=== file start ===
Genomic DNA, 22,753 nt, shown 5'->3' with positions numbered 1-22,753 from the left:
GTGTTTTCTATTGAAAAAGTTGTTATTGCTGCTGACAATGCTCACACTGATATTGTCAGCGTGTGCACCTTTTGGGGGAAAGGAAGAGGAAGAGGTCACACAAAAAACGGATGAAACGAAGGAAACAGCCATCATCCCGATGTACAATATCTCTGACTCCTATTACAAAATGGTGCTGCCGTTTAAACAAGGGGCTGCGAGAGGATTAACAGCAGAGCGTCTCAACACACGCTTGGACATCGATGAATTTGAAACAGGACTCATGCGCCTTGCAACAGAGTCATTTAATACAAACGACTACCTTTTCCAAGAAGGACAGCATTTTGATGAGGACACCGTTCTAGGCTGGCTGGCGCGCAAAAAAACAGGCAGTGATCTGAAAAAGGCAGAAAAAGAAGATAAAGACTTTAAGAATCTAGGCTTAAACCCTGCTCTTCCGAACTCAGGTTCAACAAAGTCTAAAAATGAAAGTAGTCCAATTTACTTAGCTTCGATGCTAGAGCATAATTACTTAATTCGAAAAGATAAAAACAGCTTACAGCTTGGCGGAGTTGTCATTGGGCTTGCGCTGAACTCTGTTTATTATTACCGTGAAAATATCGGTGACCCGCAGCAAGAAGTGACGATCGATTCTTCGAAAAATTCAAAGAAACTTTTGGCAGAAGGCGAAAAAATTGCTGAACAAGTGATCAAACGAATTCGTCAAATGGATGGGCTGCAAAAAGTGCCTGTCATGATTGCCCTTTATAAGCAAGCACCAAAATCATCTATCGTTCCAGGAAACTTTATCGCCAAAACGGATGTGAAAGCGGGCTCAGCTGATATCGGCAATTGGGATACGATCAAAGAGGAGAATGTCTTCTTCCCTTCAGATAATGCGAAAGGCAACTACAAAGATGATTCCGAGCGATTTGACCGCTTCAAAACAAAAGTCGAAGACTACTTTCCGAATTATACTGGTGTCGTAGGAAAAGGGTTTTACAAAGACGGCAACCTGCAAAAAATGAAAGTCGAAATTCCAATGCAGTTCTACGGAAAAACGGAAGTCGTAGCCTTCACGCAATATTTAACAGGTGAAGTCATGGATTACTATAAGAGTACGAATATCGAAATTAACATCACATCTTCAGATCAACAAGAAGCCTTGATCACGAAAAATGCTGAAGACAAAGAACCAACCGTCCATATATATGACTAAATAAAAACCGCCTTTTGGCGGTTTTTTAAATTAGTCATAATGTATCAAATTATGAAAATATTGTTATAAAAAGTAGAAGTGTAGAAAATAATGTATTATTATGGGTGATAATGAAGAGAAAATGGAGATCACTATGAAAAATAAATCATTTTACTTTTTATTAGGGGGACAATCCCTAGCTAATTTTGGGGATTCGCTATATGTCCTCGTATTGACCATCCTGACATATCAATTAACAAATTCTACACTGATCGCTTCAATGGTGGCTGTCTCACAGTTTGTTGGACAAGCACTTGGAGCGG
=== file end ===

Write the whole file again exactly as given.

Genomic DNA, 22,753 nt, shown 5'->3' with positions numbered 1-22,753 from the left:
GTGTTTTCTATTGAAAAAGTTGTTATTGCTGCTGACAATGCTCACACTGATATTGTCAGCGTGTGCACCTTTTGGGGGAAAGGAAGAGGAAGAGGTCACACAAAAAACGGATGAAACGAAGGAAACAGCCATCATCCCGATGTACAATATCTCTGACTCCTATTACAAAATGGTGCTGCCGTTTAAACAAGGGGCTGCGAGAGGATTAACAGCAGAGCGTCTCAACACACGCTTGGACATCGATGAATTTGAAACAGGACTCATGCGCCTTGCAACAGAGTCATTTAATACAAACGACTACCTTTTCCAAGAAGGACAGCATTTTGATGAGGACACCGTTCTAGGCTGGCTGGCGCGCAAAAAAACAGGCAGTGATCTGAAAAAGGCAGAAAAAGAAGATAAAGACTTTAAGAATCTAGGCTTAAACCCTGCTCTTCCGAACTCAGGTTCAACAAAGTCTAAAAATGAAAGTAGTCCAATTTACTTAGCTTCGATGCTAGAGCATAATTACTTAATTCGAAAAGATAAAAACAGCTTACAGCTTGGCGGAGTTGTCATTGGGCTTGCGCTGAACTCTGTTTATTATTACCGTGAAAATATCGGTGACCCGCAGCAAGAAGTGACGATCGATTCTTCGAAAAATTCAAAGAAACTTTTGGCAGAAGGCGAAAAAATTGCTGAACAAGTGATCAAACGAATTCGTCAAATGGATGGGCTGCAAAAAGTGCCTGTCATGATTGCCCTTTATAAGCAAGCACCAAAATCATCTATCGTTCCAGGAAACTTTATCGCCAAAACGGATGTGAAAGCGGGCTCAGCTGATATCGGCAATTGGGATACGATCAAAGAGGAGAATGTCTTCTTCCCTTCAGATAATGCGAAAGGCAACTACAAAGATGATTCCGAGCGATTTGACCGCTTCAAAACAAAAGTCGAAGACTACTTTCCGAATTATACTGGTGTCGTAGGAAAAGGGTTTTACAAAGACGGCAACCTGCAAAAAATGAAAGTCGAAATTCCAATGCAGTTCTACGGAAAAACGGAAGTCGTAGCCTTCACGCAATATTTAACAGGTGAAGTCATGGATTACTATAAGAGTACGAATATCGAAATTAACATCACATCTTCAGATCAACAAGAAGCCTTGATCACGAAAAATGCTGAAGACAAAGAACCAACCGTCCATATATATGACTAAATAAAAACCGCCTTTTGGCGGTTTTTTAAATTAGTCATAATGTATCAAATTATGAAAATATTGTTATAAAAAGTAGAAGTGTAGAAAATAATGTATTATTATGGGTGATAATGAAGAGAAAATGGAGATCACTATGAAAAATAAATCATTTTACTTTTTATTAGGGGGACAATCCCTAGCTAATTTTGGGGATTCGCTATATGTCCTCGTATTGACCATCCTGACATATCAATTAACAAATTCTACACTGATCGCTTCAATGGTGGCTGTCTCACAGTTTGTTGGACAAGCACTTGGAGCGG